Picture of a Black Child with White Doll

A poem by Thomas Merton for Denise McNair, one of four children killed in the bombing of the 16th Street Baptist Church, Birmingham, Alabama, September 15, 1963.

Picture of a Black Child with a White Doll

Thomas Merton*

Your dark eyes will never need to understand
Our sadness who see you
Hold that plastic glass-eyed
Merchandise as if our empty-headed race
Worthless full of fury
Twanging and drooling in the southern night
With guns and phantoms
Needed to know love

(Yet how deep the wound and the need
And how far down our hell
Are questions you need not
Answer now)

That senseless platinum head
Of a hot city cupid
Not yet grown to whore’s estate
It glories and is dull
Next to your live and lovely shade
Your smile and your person
Yet that silly manufactured head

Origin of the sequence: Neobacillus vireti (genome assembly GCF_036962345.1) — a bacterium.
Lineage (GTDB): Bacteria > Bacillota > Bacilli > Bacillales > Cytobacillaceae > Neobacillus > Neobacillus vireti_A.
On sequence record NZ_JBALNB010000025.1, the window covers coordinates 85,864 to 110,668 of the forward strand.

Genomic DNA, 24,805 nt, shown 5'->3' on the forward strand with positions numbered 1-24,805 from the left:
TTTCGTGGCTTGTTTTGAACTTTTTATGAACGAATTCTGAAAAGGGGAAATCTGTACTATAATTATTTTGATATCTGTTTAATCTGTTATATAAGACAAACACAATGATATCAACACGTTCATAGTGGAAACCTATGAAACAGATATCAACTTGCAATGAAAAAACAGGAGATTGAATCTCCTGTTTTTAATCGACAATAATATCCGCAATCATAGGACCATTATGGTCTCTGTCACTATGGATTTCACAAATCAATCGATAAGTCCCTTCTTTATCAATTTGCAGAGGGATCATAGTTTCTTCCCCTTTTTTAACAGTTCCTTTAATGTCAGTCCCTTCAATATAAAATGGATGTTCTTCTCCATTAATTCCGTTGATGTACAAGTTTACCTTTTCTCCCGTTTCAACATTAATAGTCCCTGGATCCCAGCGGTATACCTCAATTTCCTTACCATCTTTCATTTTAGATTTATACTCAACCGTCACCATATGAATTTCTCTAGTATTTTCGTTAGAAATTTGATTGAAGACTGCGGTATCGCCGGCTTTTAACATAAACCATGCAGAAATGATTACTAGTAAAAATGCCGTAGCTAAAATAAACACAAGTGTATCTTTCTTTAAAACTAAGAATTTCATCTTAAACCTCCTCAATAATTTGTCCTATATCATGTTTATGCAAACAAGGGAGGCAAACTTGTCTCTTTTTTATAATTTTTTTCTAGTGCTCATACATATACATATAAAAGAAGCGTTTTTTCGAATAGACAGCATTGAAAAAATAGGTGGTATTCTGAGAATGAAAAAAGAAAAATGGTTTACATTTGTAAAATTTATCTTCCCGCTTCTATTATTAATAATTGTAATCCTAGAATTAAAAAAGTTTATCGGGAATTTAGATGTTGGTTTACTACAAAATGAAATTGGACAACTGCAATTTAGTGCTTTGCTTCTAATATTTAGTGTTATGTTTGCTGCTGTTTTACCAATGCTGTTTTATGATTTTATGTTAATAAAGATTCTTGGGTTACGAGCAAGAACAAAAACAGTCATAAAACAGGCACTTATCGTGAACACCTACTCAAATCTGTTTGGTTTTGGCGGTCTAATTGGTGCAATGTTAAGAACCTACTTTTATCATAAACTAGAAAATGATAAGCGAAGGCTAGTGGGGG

Would soon kill you if it could think
Others as empty do and will
For no reason
Except for that need
Which you know without malice
And by a better instinct
The need for love

So without a thought
Of death or fear
Of night
You glow full of dark ripe August
Risen and Christian
Africa purchased
For the one lovable Father alone

And what was ever darkest and most frail
Was then your treasure-child
So never mind
They found you and made you a winner
Even in most senseless cruelty
Your darkness and childhood
Became fortune yes became
Irreversible luck and halo.

denise mcnair


* Thomas Merton, Collected Poems (New Directions, 1977), 626-27.

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